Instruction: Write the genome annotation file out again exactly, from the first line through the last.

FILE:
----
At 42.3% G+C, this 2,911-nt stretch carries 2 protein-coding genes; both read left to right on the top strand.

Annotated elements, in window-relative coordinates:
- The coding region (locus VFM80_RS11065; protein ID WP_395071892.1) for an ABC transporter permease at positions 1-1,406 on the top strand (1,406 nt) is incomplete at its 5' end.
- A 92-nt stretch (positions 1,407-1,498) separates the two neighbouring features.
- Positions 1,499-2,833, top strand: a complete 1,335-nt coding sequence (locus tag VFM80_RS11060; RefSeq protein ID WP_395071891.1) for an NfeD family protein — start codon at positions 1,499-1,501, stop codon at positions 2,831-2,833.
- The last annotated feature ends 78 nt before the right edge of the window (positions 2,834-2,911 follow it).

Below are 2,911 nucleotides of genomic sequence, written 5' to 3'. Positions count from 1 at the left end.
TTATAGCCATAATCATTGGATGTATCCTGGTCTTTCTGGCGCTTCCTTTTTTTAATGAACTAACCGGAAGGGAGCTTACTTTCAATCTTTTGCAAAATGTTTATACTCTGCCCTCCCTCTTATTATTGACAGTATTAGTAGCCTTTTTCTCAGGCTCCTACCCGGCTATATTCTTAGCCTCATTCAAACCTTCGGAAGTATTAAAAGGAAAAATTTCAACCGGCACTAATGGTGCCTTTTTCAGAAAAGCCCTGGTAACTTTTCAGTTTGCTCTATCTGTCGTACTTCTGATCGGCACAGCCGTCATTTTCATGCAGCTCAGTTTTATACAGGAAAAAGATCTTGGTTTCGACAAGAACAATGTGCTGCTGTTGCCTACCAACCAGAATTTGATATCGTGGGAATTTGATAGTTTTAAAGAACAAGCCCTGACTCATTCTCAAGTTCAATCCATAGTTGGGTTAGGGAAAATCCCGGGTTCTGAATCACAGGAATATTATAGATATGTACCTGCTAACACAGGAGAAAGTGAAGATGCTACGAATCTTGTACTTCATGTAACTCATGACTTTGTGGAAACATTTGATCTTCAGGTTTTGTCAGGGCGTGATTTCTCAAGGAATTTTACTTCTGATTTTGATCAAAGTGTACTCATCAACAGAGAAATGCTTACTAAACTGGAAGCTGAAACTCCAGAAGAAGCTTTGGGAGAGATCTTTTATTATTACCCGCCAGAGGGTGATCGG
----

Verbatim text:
At 42.3% G+C, this 2,911-nt stretch carries 2 protein-coding genes; both read left to right on the top strand.

Annotated elements, in window-relative coordinates:
- The coding region (locus VFM80_RS11065; protein ID WP_395071892.1) for an ABC transporter permease at positions 1-1,406 on the top strand (1,406 nt) is incomplete at its 5' end.
- A 92-nt stretch (positions 1,407-1,498) separates the two neighbouring features.
- Positions 1,499-2,833, top strand: a complete 1,335-nt coding sequence (locus tag VFM80_RS11060; RefSeq protein ID WP_395071891.1) for an NfeD family protein — start codon at positions 1,499-1,501, stop codon at positions 2,831-2,833.
- The last annotated feature ends 78 nt before the right edge of the window (positions 2,834-2,911 follow it).

Below are 2,911 nucleotides of genomic sequence, written 5' to 3'. Positions count from 1 at the left end.
TTATAGCCATAATCATTGGATGTATCCTGGTCTTTCTGGCGCTTCCTTTTTTTAATGAACTAACCGGAAGGGAGCTTACTTTCAATCTTTTGCAAAATGTTTATACTCTGCCCTCCCTCTTATTATTGACAGTATTAGTAGCCTTTTTCTCAGGCTCCTACCCGGCTATATTCTTAGCCTCATTCAAACCTTCGGAAGTATTAAAAGGAAAAATTTCAACCGGCACTAATGGTGCCTTTTTCAGAAAAGCCCTGGTAACTTTTCAGTTTGCTCTATCTGTCGTACTTCTGATCGGCACAGCCGTCATTTTCATGCAGCTCAGTTTTATACAGGAAAAAGATCTTGGTTTCGACAAGAACAATGTGCTGCTGTTGCCTACCAACCAGAATTTGATATCGTGGGAATTTGATAGTTTTAAAGAACAAGCCCTGACTCATTCTCAAGTTCAATCCATAGTTGGGTTAGGGAAAATCCCGGGTTCTGAATCACAGGAATATTATAGATATGTACCTGCTAACACAGGAGAAAGTGAAGATGCTACGAATCTTGTACTTCATGTAACTCATGACTTTGTGGAAACATTTGATCTTCAGGTTTTGTCAGGGCGTGATTTCTCAAGGAATTTTACTTCTGATTTTGATCAAAGTGTACTCATCAACAGAGAAATGCTTACTAAACTGGAAGCTGAAACTCCAGAAGAAGCTTTGGGAGAGATCTTTTATTATTACCCGCCAGAGGGTGATCGG